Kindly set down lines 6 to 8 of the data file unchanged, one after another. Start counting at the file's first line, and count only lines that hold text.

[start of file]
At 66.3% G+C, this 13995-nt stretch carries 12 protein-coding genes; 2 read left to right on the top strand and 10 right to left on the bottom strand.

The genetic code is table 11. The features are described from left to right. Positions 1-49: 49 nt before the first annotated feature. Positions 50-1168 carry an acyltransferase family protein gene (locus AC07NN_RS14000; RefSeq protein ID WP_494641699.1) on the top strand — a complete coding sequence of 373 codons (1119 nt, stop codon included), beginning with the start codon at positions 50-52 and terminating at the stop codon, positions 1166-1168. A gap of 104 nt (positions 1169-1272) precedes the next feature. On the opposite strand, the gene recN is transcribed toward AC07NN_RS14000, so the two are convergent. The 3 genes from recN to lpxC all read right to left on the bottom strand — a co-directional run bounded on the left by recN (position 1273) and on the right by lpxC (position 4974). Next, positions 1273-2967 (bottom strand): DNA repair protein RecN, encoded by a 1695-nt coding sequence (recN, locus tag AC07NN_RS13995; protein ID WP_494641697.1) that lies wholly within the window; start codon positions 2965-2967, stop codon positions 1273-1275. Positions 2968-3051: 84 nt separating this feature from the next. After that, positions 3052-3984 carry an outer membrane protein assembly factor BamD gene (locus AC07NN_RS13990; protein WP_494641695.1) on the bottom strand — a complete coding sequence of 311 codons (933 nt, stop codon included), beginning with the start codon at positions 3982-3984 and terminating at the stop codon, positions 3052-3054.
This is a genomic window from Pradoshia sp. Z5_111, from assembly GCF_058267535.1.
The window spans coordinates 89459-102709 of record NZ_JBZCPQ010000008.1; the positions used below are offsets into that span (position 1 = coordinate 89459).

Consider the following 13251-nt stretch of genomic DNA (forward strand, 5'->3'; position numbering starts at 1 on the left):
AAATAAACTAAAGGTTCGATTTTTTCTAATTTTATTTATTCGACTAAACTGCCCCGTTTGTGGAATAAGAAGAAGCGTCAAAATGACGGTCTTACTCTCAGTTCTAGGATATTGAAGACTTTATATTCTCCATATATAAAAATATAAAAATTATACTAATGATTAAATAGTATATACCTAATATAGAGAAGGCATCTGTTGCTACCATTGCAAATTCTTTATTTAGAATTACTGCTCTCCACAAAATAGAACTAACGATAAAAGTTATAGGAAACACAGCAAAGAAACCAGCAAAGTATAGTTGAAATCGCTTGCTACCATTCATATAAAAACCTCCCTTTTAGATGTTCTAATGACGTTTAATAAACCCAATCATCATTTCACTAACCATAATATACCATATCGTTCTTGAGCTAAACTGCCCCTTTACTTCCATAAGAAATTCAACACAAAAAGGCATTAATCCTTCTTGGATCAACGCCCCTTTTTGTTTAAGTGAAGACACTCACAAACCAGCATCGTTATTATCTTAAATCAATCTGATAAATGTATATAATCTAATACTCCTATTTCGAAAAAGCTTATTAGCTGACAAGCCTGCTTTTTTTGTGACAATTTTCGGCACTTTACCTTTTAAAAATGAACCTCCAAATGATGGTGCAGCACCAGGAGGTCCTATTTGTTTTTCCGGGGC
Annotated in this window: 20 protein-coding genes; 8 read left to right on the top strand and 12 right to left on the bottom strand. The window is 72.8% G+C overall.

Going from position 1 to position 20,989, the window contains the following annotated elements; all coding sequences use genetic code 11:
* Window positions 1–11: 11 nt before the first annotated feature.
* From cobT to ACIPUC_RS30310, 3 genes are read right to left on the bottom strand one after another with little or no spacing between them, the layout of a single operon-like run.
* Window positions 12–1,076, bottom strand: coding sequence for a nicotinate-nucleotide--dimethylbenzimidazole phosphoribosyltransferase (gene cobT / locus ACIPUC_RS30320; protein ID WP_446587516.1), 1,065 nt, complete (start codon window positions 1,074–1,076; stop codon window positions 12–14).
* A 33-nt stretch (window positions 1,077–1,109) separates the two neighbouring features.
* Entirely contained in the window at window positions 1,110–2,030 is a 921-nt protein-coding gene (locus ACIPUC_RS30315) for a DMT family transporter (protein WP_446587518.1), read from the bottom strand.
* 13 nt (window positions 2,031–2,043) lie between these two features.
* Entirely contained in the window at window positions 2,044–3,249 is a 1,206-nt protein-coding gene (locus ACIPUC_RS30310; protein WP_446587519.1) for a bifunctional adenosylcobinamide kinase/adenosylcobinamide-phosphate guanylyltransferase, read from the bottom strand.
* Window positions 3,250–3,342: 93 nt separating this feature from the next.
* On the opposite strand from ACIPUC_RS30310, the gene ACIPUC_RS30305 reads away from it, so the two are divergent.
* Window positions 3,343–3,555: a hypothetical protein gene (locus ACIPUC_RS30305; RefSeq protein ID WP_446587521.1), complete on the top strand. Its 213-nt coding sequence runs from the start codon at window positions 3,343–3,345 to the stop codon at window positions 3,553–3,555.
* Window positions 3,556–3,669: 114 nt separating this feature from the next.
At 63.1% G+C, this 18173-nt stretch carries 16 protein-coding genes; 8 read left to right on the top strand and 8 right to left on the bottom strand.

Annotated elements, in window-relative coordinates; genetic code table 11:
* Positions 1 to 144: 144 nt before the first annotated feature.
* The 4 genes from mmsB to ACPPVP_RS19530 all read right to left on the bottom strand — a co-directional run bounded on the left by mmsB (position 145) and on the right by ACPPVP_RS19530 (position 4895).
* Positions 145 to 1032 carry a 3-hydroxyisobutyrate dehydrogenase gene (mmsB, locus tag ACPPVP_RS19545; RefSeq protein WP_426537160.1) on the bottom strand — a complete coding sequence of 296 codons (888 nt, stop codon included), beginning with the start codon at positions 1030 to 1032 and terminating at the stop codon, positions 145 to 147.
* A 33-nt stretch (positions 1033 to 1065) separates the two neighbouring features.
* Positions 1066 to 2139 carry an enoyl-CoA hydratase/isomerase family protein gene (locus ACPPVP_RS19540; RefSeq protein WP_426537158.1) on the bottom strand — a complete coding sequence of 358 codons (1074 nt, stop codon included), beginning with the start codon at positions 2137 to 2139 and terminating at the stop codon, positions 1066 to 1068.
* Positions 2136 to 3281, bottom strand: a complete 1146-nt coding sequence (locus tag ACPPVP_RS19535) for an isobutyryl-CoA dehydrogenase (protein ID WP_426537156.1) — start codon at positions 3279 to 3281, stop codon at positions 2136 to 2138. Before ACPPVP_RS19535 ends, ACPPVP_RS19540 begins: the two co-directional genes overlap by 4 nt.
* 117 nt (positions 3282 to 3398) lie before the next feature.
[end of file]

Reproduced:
AAATAAACTAAAGGTTCGATTTTTTCTAATTTTATTTATTCGACTAAACTGCCCCGTTTGTGGAATAAGAAGAAGCGTCAAAATGACGGTCTTACTCTCAGTTCTAGGATATTGAAGACTTTATATTCTCCATATATAAAAATATAAAAATTATACTAATGATTAAATAGTATATACCTAATATAGAGAAGGCATCTGTTGCTACCATTGCAAATTCTTTATTTAGAATTACTGCTCTCCACAAAATAGAACTAACGATAAAAGTTATAGGAAACACAGCAAAGAAACCAGCAAAGTATAGTTGAAATCGCTTGCTACCATTCATATAAAAACCTCCCTTTTAGATGTTCTAATGACGTTTAATAAACCCAATCATCATTTCACTAACCATAATATACCATATCGTTCTTGAGCTAAACTGCCCCTTTACTTCCATAAGAAATTCAACACAAAAAGGCATTAATCCTTCTTGGATCAACGCCCCTTTTTGTTTAAGTGAAGACACTCACAAACCAGCATCGTTATTATCTTAAATCAATCTGATAAATGTATATAATCTAATACTCCTATTTCGAAAAAGCTTATTAGCTGACAAGCCTGCTTTTTTTGTGACAATTTTCGGCACTTTACCTTTTAAAAATGAACCTCCAAATGATGGTGCAGCACCAGGAGGTCCTATTTGTTTTTCCGGGGC
Annotated in this window: 20 protein-coding genes; 8 read left to right on the top strand and 12 right to left on the bottom strand. The window is 72.8% G+C overall.

Going from position 1 to position 20,989, the window contains the following annotated elements; all coding sequences use genetic code 11: